FLoC flopped and Google introduces Topics API – what does that mean?
Andreas ArentoftData Strategy Lead
Did FLoC flop? If you were in any doubt, yesterday’s news that Google’s privacy initiative got sacked and will be replaced by Topics API confirms it. It is still early days so we are lacking a lot of details to wholly assess this new proposal, but Google has provided a few critical details on Topics API and why they think it is a better alternative.
- FLoC (Federated Cohort of Learnings): Algorithmical clustering large groups of people with similar interests.
- Topics API: Users are associated with human curated topics based on web searches / traffic.
An introduction to Topics API
One of the biggest shifts in methodology is the introduction of human-curation. In short, whereas FLoC relied on algorithmically created “groups”, the advertising groups created with the Topics API are predetermined by humans aka. Google (see all 349 topics here). This allows sensitive groups to be avoided, such as extremist affiliations etc., but also gives more control to users to opt-out. These benefits are welcome additions in the battle for algorithmic transparency, as users tend to engage and understand human-led decisions better than algorithmic ones. Furthermore, it is also a good step in the fight for accountability and popping political bubbles.
The main challenges
However, making Google the guardian of what is a sensitive topic might be controversial. The approach seems to borrow from the Facebook playbook, and we can learn quite a bit from what happened here. In 2016 (pre-Cambridge Analytica), Facebook was hit by one of their first controversies relating to how they handle data when they got outed for suppressing US conservative news instead of letting algorithms do their thing. Yet despite the uproar, topics are still a big part of Facebook’s user profiling, and are as accessible to users as topics would be in the Google proposal. Topics are also heavily curated and, due to Facebook being a US-based company, often US-centric.
Times have changed since 2016, and the EU and European regulators have definitely shown their fangs, as embodied by the recent ruling by the local Austrian DPA that Google Analytics is non-GDPR compliant. In the case of Topics API, it will be interesting to see if Google will accept any regionalisation, or enable legislators to influence the implementation. How legislators will respond to this new initiative is unclear now that there is more user control. However, as Google expects a global launch of the initiative, it would be surprising for them to adapt Topics API for local markets.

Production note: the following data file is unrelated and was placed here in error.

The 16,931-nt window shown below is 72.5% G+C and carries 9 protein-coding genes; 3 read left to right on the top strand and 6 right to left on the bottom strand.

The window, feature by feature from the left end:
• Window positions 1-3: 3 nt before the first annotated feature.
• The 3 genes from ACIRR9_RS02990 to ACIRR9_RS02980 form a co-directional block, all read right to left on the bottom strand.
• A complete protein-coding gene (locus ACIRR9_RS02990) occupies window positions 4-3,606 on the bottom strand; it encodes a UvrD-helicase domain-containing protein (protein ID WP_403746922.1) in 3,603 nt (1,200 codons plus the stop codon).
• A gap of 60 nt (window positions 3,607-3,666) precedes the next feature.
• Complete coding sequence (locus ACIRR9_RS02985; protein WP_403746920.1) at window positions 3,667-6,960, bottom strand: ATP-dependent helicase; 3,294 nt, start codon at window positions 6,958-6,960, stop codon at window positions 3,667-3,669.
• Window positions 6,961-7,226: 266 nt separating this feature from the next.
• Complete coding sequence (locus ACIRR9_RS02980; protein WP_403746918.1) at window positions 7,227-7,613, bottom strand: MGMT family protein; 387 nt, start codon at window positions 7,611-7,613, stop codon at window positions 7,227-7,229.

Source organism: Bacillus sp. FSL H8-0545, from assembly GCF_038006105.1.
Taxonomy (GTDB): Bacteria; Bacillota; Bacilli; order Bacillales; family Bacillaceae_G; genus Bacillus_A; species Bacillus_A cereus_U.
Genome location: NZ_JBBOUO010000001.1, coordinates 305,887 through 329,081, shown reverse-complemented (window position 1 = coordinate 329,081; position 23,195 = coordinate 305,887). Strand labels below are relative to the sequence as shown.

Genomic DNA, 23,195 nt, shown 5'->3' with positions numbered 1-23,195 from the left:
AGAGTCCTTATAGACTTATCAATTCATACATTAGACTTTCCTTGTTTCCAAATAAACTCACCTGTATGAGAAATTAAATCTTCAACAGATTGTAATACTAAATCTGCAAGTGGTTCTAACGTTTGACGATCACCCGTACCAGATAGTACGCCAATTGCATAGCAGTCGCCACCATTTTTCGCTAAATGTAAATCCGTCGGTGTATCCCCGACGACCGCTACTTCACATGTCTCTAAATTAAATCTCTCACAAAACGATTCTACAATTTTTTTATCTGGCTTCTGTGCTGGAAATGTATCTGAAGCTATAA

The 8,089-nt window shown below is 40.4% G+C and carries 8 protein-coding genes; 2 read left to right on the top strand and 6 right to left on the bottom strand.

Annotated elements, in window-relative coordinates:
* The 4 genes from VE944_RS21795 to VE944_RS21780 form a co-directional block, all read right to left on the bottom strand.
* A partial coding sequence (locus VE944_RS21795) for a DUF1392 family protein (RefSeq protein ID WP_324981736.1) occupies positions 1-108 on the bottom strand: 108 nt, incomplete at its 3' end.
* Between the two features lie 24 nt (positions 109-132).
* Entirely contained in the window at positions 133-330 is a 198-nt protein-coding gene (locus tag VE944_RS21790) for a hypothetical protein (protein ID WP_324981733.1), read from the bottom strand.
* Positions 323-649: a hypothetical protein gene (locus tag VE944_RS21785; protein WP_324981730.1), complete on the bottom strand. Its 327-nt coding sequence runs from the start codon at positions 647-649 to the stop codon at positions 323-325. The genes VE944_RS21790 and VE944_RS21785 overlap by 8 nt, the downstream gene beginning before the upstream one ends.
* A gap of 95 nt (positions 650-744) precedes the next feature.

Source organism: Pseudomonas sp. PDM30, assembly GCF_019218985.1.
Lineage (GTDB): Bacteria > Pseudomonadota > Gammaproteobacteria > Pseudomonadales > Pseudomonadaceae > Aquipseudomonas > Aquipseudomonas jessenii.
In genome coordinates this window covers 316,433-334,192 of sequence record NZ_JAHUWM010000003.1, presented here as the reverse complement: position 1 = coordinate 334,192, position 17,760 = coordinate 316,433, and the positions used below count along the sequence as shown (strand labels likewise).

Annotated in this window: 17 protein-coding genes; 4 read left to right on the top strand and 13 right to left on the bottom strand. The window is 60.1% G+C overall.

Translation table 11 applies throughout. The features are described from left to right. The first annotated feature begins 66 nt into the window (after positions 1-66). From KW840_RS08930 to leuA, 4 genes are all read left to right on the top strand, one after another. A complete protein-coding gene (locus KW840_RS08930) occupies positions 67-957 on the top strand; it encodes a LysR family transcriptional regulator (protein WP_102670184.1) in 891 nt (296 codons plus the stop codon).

How could topics impact digital marketing performance?
Another interesting announcement is that Google has decided that users can only be linked with a topic for 3 weeks after being associated with it. This decision to limit topic retention is also very telling when viewed from the perspective of Google’s marketing offering. Whereas Google has always been a great means for marketers to capture demand (lower-funnel, performance activity), the platform has not wholly unlocked the potential of their upper-funnel/branding offering (YouTube, Display). This has likely led to the introduction of mixed-funnel campaign types, such as Smart Shopping and Performance Max campaigns.
Google might be telling us now that they know that they are more equipped to drive short-term sales, and not long-term brand value and therefore why long topic retention is not necessary for their core products to function as intended. This is speculation, but looking at the original communication around FLoC, Google heavily emphasised that performance would not drop by moving away from user graphs.
From a marketing perspective, the introduction of the Topics API will likely give us more options for tailoring creatives and interests, and thus open for a human-centred approach to marketing. For example, B2B businesses will now be able to match industry interest with tailored ad copy. It might offer a new, more thoughtful means to communicate to the intended audience based on how brands want to position themselves towards their customers. It will likely also enable access to demographic insights in a way we have not been used to from Google, especially as they are incentivised to develop the library of topics.
Whether Google’s new initiative wins the favour of the public is too early to tell. However, whereas Facebook is being aggressively punished for their lack of human intervention in the US, the topic based approach seems to tackle the criticism coming from the EU. It will be very interesting to follow the public discourse as we get to know more about the Topics API, and we will surely continue to monitor how marketers should navigate the complex privacy landscape.
We will continue to follow as Topics API develops but be sure to stay up to date by following us on social.